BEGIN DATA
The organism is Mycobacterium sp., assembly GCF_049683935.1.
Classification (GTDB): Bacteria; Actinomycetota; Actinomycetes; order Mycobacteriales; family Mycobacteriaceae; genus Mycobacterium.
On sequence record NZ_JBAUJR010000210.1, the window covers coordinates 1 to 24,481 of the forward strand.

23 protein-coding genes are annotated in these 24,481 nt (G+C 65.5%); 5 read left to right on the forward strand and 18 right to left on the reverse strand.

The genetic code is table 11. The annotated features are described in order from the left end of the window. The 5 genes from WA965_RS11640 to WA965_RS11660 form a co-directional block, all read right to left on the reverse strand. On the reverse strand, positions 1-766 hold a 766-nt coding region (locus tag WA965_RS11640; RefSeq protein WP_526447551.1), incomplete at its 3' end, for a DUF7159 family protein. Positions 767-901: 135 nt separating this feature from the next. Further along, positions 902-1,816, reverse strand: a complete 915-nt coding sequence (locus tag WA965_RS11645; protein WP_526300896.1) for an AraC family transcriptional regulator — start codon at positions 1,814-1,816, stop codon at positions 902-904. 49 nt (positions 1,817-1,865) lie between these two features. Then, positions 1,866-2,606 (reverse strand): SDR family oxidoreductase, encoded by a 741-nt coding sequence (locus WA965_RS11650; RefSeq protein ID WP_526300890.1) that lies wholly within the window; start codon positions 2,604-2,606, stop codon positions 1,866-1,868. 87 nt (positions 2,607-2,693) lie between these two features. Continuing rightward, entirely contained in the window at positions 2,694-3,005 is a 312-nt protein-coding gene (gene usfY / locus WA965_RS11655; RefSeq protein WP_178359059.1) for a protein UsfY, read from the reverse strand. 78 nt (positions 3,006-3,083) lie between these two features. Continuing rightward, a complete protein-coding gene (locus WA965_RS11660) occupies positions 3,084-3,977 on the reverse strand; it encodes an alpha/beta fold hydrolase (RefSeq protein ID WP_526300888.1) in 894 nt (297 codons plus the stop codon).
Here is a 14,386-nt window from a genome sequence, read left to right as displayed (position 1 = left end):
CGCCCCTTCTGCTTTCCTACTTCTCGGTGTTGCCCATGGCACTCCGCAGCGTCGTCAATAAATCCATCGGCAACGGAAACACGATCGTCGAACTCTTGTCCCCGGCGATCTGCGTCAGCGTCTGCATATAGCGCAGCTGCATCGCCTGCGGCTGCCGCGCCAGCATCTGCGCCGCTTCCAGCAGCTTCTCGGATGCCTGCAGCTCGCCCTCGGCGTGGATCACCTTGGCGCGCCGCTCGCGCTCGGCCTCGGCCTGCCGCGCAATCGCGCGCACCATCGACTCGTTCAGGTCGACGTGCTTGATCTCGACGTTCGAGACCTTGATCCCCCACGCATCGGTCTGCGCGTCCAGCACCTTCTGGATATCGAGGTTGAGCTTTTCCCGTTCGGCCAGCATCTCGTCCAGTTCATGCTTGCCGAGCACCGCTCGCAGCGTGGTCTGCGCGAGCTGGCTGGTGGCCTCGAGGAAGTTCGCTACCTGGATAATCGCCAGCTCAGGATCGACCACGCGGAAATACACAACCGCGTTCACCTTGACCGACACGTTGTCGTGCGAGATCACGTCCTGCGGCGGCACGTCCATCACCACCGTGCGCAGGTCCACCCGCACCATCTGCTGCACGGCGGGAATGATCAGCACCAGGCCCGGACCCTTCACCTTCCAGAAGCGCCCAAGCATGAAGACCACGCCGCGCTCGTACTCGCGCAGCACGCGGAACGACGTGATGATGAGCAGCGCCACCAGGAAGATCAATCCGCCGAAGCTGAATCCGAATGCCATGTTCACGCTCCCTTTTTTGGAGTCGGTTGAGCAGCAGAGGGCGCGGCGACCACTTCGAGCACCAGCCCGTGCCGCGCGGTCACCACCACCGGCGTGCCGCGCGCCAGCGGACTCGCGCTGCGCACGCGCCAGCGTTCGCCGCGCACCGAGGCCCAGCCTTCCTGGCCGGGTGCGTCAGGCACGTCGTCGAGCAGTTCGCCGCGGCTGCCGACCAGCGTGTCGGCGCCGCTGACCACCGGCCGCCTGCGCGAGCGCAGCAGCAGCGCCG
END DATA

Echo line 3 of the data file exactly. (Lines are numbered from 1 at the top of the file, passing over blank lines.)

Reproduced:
On sequence record NZ_JBAUJR010000210.1, the window covers coordinates 1 to 24,481 of the forward strand.